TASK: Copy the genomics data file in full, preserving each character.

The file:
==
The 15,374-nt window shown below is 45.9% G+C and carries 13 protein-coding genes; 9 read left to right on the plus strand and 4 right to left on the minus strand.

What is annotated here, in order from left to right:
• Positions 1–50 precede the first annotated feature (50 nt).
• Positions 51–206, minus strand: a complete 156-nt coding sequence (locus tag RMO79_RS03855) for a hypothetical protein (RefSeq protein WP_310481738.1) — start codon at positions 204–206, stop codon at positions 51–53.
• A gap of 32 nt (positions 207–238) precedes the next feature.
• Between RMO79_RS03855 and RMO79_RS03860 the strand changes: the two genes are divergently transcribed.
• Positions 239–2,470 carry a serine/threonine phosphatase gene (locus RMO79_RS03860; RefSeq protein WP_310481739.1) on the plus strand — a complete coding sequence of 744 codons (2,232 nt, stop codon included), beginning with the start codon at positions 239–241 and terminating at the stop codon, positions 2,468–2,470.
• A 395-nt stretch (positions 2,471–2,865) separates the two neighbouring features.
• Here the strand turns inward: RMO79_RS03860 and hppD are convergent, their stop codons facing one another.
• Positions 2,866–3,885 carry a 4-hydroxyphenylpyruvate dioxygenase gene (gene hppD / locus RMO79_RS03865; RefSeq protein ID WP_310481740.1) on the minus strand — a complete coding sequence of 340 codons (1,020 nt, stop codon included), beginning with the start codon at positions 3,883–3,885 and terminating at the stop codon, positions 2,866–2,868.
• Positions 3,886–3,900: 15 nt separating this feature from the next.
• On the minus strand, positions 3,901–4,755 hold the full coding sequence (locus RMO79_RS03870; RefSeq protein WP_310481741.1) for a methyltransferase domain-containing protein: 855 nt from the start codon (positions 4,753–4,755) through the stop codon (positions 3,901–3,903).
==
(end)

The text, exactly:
The 15,374-nt window shown below is 45.9% G+C and carries 13 protein-coding genes; 9 read left to right on the plus strand and 4 right to left on the minus strand.

What is annotated here, in order from left to right:
• Positions 1–50 precede the first annotated feature (50 nt).
• Positions 51–206, minus strand: a complete 156-nt coding sequence (locus tag RMO79_RS03855) for a hypothetical protein (RefSeq protein WP_310481738.1) — start codon at positions 204–206, stop codon at positions 51–53.
• A gap of 32 nt (positions 207–238) precedes the next feature.
• Between RMO79_RS03855 and RMO79_RS03860 the strand changes: the two genes are divergently transcribed.
• Positions 239–2,470 carry a serine/threonine phosphatase gene (locus RMO79_RS03860; RefSeq protein WP_310481739.1) on the plus strand — a complete coding sequence of 744 codons (2,232 nt, stop codon included), beginning with the start codon at positions 239–241 and terminating at the stop codon, positions 2,468–2,470.
• A 395-nt stretch (positions 2,471–2,865) separates the two neighbouring features.
• Here the strand turns inward: RMO79_RS03860 and hppD are convergent, their stop codons facing one another.
• Positions 2,866–3,885 carry a 4-hydroxyphenylpyruvate dioxygenase gene (gene hppD / locus RMO79_RS03865; RefSeq protein ID WP_310481740.1) on the minus strand — a complete coding sequence of 340 codons (1,020 nt, stop codon included), beginning with the start codon at positions 3,883–3,885 and terminating at the stop codon, positions 2,866–2,868.
• Positions 3,886–3,900: 15 nt separating this feature from the next.
• On the minus strand, positions 3,901–4,755 hold the full coding sequence (locus RMO79_RS03870; RefSeq protein WP_310481741.1) for a methyltransferase domain-containing protein: 855 nt from the start codon (positions 4,753–4,755) through the stop codon (positions 3,901–3,903).